As a first step, we we create a set of modules that inherit from the built-in Error object. The following is an example of how we implement the inheritance mechanism using native javascript:

Note: This is just one way to implement inheritance in javascript. If the following code looks unfamiliar to you then I suggest that you spend some time studying the internals of how javascript supports polymorphism.

The function addExceptionHandlingVisitor acts as a decorator for our custom Errors. It’s purpose is to allow each error module to visit an error handler. It does this by attaching a visit function to any module that is passed to it.

In the code above, The visit function expect an exception handling module (i.e. context). The context variable is expected to have two function: test and handle. The test function is expected to inform the visitor whether or not it is a handler for the error, and the handle function is expected to actually handle the error.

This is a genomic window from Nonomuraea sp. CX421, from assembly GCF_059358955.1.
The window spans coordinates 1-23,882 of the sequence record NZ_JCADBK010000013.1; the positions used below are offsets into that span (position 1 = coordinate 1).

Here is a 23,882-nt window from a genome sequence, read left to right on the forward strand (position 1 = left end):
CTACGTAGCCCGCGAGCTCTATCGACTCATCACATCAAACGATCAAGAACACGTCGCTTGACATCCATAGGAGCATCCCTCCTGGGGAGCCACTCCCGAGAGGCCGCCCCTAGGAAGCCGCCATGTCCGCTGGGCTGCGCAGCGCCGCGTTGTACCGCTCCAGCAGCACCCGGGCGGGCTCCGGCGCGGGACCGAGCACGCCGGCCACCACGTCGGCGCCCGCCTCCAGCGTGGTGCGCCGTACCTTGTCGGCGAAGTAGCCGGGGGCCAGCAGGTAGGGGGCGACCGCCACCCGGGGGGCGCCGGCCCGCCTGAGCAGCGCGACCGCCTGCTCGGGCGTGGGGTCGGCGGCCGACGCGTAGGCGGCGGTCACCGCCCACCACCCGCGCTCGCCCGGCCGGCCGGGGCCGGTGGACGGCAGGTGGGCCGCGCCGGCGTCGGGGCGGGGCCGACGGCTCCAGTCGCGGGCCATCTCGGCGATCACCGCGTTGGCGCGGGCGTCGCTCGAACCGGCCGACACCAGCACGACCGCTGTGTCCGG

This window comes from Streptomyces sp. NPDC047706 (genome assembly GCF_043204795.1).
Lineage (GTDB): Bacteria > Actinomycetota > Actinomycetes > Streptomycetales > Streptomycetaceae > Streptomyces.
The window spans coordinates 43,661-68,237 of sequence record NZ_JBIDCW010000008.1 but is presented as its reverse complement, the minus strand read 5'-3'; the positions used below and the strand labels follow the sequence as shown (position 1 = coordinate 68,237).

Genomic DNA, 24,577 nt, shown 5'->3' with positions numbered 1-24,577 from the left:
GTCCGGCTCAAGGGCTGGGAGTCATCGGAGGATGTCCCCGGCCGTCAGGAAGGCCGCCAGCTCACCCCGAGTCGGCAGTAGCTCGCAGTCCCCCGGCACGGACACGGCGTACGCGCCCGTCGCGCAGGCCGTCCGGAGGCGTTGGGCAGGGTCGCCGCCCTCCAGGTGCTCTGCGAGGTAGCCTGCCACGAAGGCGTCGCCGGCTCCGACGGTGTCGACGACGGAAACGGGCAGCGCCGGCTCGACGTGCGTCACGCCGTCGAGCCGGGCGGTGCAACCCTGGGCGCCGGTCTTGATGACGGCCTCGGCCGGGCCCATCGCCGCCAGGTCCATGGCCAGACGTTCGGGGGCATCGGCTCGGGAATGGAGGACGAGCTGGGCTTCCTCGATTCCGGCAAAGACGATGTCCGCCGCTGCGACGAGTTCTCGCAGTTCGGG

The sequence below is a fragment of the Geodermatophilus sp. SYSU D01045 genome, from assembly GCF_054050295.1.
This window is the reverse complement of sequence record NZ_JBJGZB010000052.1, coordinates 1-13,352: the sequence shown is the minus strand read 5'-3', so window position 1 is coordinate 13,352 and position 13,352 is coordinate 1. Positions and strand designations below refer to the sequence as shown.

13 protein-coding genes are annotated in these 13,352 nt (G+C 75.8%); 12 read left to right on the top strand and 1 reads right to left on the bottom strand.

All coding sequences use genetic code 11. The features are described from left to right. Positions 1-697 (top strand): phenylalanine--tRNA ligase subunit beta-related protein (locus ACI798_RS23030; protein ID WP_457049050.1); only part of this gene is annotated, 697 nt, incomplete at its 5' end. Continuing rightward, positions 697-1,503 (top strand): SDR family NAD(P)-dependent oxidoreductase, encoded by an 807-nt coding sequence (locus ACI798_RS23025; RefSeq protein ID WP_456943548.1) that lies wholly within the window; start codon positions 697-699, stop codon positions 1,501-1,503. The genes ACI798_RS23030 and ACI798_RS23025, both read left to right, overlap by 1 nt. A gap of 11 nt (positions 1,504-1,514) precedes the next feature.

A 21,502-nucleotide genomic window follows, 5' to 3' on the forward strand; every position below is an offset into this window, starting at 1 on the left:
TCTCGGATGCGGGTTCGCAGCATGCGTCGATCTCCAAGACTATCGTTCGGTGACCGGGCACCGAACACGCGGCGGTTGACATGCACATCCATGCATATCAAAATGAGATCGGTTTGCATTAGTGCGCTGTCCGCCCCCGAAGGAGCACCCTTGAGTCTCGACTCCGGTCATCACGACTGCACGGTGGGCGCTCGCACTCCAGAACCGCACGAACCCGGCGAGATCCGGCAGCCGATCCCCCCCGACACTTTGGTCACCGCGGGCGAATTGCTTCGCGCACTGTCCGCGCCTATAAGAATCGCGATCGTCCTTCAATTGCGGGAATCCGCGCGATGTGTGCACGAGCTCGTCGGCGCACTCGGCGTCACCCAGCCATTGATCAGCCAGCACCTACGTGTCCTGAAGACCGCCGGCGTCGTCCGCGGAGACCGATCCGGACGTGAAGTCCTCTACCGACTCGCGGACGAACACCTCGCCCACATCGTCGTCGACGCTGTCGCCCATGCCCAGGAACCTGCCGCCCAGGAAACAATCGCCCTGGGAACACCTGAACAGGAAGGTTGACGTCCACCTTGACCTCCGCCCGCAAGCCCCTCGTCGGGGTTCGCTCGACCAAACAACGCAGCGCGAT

Consider the following implementations of handlers for DuplicateUsernameError and CreditCardRejectedError.

Note: We could refactor this to have an inheritance hierarchy with reusable code, but I don’t believe that their would be much benefit in going to that effort.

Complete Code

A working example is also located on my jsfiddle account:


I am not making any claims that this is the best way to handle exception handling in javascript. However, you should not allow any piece of your code be written with complicated if-else statements.

If you find yourself writing a lot of conditional logic in single place then that should set an alarm in your head that reminds you to simplify your code with the use of polymorphism. Simplifying complicated conditional logic like nested if-else statements is exactly why polymorphism was invented.

Just remember that javascript is not java, c++, or c#. javascript is javascript. It has it’s own form of polymorphism, and you should know how to use it properly.